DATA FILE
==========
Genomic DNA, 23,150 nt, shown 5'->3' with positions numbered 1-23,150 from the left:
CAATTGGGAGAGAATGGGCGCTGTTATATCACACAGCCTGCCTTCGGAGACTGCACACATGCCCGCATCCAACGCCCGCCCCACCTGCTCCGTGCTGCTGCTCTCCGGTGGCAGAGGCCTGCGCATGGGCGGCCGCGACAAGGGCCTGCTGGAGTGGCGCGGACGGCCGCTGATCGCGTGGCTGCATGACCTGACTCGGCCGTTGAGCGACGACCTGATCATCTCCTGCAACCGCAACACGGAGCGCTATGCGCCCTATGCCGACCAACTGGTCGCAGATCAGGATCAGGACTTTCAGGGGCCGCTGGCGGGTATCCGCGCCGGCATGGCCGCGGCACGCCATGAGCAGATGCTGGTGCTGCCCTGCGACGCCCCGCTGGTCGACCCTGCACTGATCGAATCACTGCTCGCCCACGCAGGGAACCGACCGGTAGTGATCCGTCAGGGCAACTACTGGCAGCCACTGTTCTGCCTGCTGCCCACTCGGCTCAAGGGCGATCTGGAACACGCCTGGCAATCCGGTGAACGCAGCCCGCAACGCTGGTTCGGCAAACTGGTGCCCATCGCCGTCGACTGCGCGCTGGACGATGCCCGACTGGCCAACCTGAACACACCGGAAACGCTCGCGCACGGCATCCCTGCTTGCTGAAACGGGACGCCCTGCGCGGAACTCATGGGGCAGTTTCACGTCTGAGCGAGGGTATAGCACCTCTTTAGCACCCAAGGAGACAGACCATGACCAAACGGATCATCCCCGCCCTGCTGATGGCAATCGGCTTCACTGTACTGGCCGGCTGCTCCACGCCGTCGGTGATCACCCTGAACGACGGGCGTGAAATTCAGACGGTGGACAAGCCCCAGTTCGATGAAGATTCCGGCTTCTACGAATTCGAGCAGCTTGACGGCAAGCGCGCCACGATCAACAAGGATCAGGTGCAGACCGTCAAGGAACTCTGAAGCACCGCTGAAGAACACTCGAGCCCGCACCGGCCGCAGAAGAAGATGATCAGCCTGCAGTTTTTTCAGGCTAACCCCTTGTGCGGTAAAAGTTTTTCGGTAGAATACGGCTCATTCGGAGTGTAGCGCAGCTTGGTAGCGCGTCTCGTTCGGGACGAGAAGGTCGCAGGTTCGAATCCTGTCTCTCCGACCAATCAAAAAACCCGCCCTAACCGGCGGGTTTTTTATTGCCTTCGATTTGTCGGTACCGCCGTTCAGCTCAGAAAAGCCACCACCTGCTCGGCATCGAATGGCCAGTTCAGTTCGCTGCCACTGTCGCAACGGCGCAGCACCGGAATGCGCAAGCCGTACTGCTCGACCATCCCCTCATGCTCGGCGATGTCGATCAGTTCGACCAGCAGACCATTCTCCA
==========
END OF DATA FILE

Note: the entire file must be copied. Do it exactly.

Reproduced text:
Genomic DNA, 23,150 nt, shown 5'->3' with positions numbered 1-23,150 from the left:
CAATTGGGAGAGAATGGGCGCTGTTATATCACACAGCCTGCCTTCGGAGACTGCACACATGCCCGCATCCAACGCCCGCCCCACCTGCTCCGTGCTGCTGCTCTCCGGTGGCAGAGGCCTGCGCATGGGCGGCCGCGACAAGGGCCTGCTGGAGTGGCGCGGACGGCCGCTGATCGCGTGGCTGCATGACCTGACTCGGCCGTTGAGCGACGACCTGATCATCTCCTGCAACCGCAACACGGAGCGCTATGCGCCCTATGCCGACCAACTGGTCGCAGATCAGGATCAGGACTTTCAGGGGCCGCTGGCGGGTATCCGCGCCGGCATGGCCGCGGCACGCCATGAGCAGATGCTGGTGCTGCCCTGCGACGCCCCGCTGGTCGACCCTGCACTGATCGAATCACTGCTCGCCCACGCAGGGAACCGACCGGTAGTGATCCGTCAGGGCAACTACTGGCAGCCACTGTTCTGCCTGCTGCCCACTCGGCTCAAGGGCGATCTGGAACACGCCTGGCAATCCGGTGAACGCAGCCCGCAACGCTGGTTCGGCAAACTGGTGCCCATCGCCGTCGACTGCGCGCTGGACGATGCCCGACTGGCCAACCTGAACACACCGGAAACGCTCGCGCACGGCATCCCTGCTTGCTGAAACGGGACGCCCTGCGCGGAACTCATGGGGCAGTTTCACGTCTGAGCGAGGGTATAGCACCTCTTTAGCACCCAAGGAGACAGACCATGACCAAACGGATCATCCCCGCCCTGCTGATGGCAATCGGCTTCACTGTACTGGCCGGCTGCTCCACGCCGTCGGTGATCACCCTGAACGACGGGCGTGAAATTCAGACGGTGGACAAGCCCCAGTTCGATGAAGATTCCGGCTTCTACGAATTCGAGCAGCTTGACGGCAAGCGCGCCACGATCAACAAGGATCAGGTGCAGACCGTCAAGGAACTCTGAAGCACCGCTGAAGAACACTCGAGCCCGCACCGGCCGCAGAAGAAGATGATCAGCCTGCAGTTTTTTCAGGCTAACCCCTTGTGCGGTAAAAGTTTTTCGGTAGAATACGGCTCATTCGGAGTGTAGCGCAGCTTGGTAGCGCGTCTCGTTCGGGACGAGAAGGTCGCAGGTTCGAATCCTGTCTCTCCGACCAATCAAAAAACCCGCCCTAACCGGCGGGTTTTTTATTGCCTTCGATTTGTCGGTACCGCCGTTCAGCTCAGAAAAGCCACCACCTGCTCGGCATCGAATGGCCAGTTCAGTTCGCTGCCACTGTCGCAACGGCGCAGCACCGGAATGCGCAAGCCGTACTGCTCGACCATCCCCTCATGCTCGGCGATGTCGATCAGTTCGACCAGCAGACCATTCTCCA